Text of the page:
Renewed Concern Over Black Lung
Coal Is Vital in the Nation's Energy Plan, but Miners Remain Exposed

By Kari Lydersen
Washington Post Staff Writer
Tuesday, November 28, 2006

CHICAGO -- At 55, Connie Cline looks tanned, fit and trim. But walking only a block leaves him wheezing and winded.

Cline suffers from black lung disease, the legacy of a decade he spent crawling through coal seams and blasting at coal faces in West Virginia. He's sitting in an exam room at the black lung clinic of a public hospital in Chicago, where he comes regularly to try to keep his disease under control.

Though some may view it as a relic of a bygone era, black lung disease is still a serious problem for thousands of miners and former miners nationwide. A study released in August by the Centers for Disease Control and Prevention (CDC) found that younger miners -- in their 30s through 50s -- are developing rapidly progressive, debilitating forms of the disease at a much higher rate than expected. This incidence was especially high in smaller mines such as the ones Cline worked in, including one run by his uncle.

Cline was already feeling symptoms of black lung disease in his early 40s, after a neck and back injury forced him to retire from mining. Pneumoconiosis, or black lung, is caused by coal dust trapped in the lungs, and the disease may worsen even after a miner retires.

"The dust was so thick sometimes you couldn't see your hand in front of you, even with your light," said Cline, who now lives in Akron, Ind. "You just spit it up. You just live in it."

Cline's illness was originally misdiagnosed as cancer by doctors in Akron who were unfamiliar with the large scars that can be formed in complicated black lung disease. After that, Cline found his way to the black lung clinic at John H. Stroger Jr. Hospital of Cook County, which is widely considered the country's top facility for black lung diagnosis and treatment.

Most of the nation's 25 federally funded black lung clinics are in big coal-mining states, such as Kentucky, West Virginia and Wyoming. Illinois, in particular Chicago, is associated with burning coal to forge steel or produce electricity, not with coal mining.

But when many Appalachian mines closed or laid off workers starting in the 1950s, scores of miners migrated to Chicago for work in steel mills and other industrial jobs.

Cline's father, a West Virginia miner, was part of this migration. Cline was raised in Chicago but headed back to his Appalachian mining roots after serving in the Vietnam War.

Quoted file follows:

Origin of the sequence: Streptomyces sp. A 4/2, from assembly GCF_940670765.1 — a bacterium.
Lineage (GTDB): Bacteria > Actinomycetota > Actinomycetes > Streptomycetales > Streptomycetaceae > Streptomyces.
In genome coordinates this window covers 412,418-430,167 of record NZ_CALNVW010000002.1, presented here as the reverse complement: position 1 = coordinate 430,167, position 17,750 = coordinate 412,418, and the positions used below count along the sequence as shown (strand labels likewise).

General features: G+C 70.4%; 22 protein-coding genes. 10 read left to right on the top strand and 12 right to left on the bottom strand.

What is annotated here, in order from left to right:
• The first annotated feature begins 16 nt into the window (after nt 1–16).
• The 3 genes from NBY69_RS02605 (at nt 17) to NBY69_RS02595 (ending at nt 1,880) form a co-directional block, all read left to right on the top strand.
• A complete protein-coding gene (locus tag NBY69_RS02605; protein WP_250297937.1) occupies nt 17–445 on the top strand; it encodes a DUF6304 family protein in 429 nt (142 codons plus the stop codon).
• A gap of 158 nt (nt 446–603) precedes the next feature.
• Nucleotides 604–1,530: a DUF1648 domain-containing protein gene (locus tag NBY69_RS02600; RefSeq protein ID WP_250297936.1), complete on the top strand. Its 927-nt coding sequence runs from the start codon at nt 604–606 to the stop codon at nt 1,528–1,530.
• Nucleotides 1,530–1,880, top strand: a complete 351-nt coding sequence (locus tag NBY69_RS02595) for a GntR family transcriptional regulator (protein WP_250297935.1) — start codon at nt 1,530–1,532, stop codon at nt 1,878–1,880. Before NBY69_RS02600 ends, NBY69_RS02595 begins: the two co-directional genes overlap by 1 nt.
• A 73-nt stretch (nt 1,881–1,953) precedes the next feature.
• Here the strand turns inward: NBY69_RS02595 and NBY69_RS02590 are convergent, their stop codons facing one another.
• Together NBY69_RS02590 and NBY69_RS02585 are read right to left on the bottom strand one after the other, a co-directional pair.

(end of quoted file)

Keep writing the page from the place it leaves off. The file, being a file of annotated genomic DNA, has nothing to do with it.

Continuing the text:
Broady Moorer, a patient in the room next to Cline's, also moved to Chicago to work in factories after mining in Kentucky. "Once the mines went down, there wasn't anything else to do there," said Moorer, 76, whose father and seven brothers were miners. "I was ready to leave."

Coal is a component of the country's future energy plan, with more than 100 coal-burning power plants now in the permit stages or under construction. With modern technology and a shift toward strip mines, many miners and doctors thought black lung disease might vanish.

But it is still a serious occupational risk, as indicated by studies that include a CDC report identifying black lung hot spots in 22 counties in Kentucky, Pennsylvania, Virginia and West Virginia.

"If you didn't have dust exposure, you wouldn't have the disease," said Vinicius Antao, a medical officer at the National Institute for Occupational Safety and Health (NIOSH), which carries out black lung studies. "There is not enough dust control."

In 1995, NIOSH recommended reducing the allowable level of coal mine dust from two milligrams to one milligram per cubic meter of air, but the recommendation was not adopted.

Bruce Watzman, vice president of safety and health for the National Mining Association, a national trade group, said industry officials were surprised by the NIOSH study.

"These results caught us off guard," he said. "We want to learn more about it."

He said the industry plans to use personal dust monitors -- devices each miner wears to immediately log dust levels -- once research is complete and the devices are commercially available. He said that development and testing of the devices, which will cost about $7,000 each, has taken "longer than anyone expected."

"We continue to work and explore new technology to reduce dust levels in the mines," Watzman said. "We have a twofold approach: the development of personal dust monitors and the refinement of existing tools to reduce dust exposure underground."

He said the group does not support lowering the legal dust limit.

Miners' advocates say that along with stricter limits, better enforcement is needed.

"It's one thing to have dust control measures in place, it's another to monitor them," said Mary Natkin, a law professor at Washington and Lee University in Lexington, Va., whose students help miners in black lung benefits cases. She said current dust control enforcement, which relies largely on companies' self-reporting, is like "putting the fox in charge of the henhouse."

There's no doubt that black lung has been drastically reduced since the Federal Coal Mine Health and Safety Act of 1969 established dust limits. Recent surveys indicate about a 3 percent overall rate of disease, compared with 10 percent or more in the 1960s. But with coal production increasing, mostly in smaller, nonunion mines, Robert Cohen, director of the black lung clinic in Chicago, worries about what the future will bring.

"Unfortunately, black lung disease is not likely to disappear. Rather, we're likely to see more cases if health and safety regulations are weakened or go unenforced," he said. "Unlike the Sago mine explosion, this will be the hidden disaster. These deaths won't hit the headlines and will take place quietly decades from now."

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